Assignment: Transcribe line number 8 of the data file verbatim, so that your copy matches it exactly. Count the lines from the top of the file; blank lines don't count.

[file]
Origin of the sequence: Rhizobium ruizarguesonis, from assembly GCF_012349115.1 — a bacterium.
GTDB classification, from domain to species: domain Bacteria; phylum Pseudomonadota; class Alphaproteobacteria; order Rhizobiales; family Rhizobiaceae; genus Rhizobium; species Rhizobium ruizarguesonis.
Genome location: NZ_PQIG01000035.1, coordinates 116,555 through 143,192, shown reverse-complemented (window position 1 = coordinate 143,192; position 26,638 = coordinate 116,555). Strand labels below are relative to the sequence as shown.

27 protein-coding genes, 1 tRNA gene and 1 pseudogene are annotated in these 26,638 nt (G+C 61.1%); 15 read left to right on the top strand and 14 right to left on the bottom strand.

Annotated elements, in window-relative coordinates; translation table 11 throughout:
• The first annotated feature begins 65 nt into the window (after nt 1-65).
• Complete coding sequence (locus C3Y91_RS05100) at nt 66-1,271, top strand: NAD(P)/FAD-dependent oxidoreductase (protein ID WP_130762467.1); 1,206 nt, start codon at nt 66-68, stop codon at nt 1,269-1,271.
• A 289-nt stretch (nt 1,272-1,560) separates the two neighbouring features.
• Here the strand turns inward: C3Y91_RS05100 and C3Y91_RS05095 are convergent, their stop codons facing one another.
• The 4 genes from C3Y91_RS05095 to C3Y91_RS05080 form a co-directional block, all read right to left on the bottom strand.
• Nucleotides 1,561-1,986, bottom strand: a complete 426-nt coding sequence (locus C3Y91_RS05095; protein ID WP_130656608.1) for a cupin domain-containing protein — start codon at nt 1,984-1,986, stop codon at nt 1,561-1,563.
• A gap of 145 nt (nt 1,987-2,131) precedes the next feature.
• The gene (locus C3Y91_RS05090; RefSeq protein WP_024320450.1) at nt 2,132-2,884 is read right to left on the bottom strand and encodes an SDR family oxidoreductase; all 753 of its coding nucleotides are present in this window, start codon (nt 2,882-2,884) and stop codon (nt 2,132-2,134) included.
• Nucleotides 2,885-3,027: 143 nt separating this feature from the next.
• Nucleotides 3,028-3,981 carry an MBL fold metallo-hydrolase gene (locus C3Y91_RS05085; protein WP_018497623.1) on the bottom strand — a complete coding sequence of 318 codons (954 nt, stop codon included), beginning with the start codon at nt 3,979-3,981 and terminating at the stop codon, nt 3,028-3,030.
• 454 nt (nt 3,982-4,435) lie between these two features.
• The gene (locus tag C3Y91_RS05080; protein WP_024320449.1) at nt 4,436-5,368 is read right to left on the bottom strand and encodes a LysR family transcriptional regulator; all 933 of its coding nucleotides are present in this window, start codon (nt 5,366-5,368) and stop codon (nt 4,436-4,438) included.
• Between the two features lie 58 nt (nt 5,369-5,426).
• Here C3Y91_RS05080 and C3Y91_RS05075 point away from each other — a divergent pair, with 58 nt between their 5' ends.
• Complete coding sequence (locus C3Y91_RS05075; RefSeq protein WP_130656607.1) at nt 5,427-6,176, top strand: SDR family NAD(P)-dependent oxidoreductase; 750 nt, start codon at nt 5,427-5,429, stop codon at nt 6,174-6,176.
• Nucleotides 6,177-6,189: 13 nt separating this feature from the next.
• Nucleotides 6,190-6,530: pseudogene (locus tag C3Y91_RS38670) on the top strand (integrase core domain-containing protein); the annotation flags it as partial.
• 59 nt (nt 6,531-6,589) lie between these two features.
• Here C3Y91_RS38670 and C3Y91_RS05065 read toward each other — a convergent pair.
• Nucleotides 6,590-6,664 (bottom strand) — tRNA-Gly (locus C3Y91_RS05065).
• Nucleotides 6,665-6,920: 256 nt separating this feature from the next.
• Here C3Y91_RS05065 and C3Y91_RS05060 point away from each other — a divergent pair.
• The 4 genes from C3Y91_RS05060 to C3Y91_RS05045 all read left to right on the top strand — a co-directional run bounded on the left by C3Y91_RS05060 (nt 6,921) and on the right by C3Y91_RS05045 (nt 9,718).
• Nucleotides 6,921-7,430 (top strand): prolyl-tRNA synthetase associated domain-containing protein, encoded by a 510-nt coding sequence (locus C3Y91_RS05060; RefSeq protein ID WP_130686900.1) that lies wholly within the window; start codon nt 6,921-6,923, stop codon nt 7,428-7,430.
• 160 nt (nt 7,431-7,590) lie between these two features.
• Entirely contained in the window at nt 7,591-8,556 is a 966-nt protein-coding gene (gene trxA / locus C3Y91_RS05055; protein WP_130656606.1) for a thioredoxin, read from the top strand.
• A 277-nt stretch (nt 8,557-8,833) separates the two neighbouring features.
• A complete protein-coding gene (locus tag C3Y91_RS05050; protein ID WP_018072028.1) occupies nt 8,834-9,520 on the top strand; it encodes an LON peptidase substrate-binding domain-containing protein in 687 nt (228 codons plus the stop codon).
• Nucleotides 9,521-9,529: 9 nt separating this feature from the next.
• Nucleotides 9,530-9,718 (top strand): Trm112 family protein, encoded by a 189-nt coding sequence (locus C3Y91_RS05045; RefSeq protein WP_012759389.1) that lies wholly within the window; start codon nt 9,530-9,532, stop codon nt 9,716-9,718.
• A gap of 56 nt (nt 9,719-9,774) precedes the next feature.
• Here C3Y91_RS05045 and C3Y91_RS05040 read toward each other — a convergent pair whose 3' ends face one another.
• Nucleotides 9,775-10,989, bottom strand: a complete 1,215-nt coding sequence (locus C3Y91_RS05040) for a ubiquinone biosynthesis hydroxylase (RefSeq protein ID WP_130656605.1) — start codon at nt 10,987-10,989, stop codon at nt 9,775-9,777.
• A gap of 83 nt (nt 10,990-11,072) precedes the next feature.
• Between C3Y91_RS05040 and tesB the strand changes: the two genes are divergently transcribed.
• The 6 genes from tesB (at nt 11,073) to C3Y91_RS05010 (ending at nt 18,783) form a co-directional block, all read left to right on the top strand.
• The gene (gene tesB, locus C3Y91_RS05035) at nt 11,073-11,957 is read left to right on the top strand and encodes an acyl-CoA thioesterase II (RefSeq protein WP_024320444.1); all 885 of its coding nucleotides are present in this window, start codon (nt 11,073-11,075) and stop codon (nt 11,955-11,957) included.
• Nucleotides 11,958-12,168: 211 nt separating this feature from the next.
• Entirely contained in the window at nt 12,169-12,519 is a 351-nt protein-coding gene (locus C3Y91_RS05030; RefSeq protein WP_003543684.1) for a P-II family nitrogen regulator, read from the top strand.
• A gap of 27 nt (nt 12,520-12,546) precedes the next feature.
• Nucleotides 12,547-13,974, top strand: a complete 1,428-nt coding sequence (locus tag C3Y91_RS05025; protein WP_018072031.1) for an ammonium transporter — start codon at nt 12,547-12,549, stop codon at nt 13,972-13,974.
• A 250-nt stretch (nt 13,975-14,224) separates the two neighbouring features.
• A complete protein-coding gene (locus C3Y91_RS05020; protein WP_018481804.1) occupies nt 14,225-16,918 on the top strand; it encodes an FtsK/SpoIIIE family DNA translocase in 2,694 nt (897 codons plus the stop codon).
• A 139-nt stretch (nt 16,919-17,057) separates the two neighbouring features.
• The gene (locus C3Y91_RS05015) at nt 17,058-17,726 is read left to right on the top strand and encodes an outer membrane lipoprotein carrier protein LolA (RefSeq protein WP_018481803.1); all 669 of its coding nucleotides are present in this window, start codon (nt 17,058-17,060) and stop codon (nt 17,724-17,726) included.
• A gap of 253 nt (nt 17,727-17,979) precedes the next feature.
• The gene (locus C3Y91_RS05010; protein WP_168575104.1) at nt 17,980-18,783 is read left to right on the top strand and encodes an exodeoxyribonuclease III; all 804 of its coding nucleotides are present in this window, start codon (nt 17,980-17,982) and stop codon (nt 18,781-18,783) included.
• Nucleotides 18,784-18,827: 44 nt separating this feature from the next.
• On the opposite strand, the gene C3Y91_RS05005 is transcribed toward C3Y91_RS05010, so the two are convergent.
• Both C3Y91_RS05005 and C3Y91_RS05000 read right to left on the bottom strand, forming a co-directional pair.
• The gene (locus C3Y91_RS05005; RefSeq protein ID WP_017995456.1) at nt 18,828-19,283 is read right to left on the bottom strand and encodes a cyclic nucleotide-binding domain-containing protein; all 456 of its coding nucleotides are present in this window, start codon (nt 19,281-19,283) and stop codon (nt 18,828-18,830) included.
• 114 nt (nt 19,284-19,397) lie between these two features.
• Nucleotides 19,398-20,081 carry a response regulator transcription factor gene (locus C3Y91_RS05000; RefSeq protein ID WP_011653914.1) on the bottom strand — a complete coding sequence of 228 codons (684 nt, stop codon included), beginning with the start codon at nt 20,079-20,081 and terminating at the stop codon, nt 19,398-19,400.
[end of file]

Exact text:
• A 289-nt stretch (nt 1,272-1,560) separates the two neighbouring features.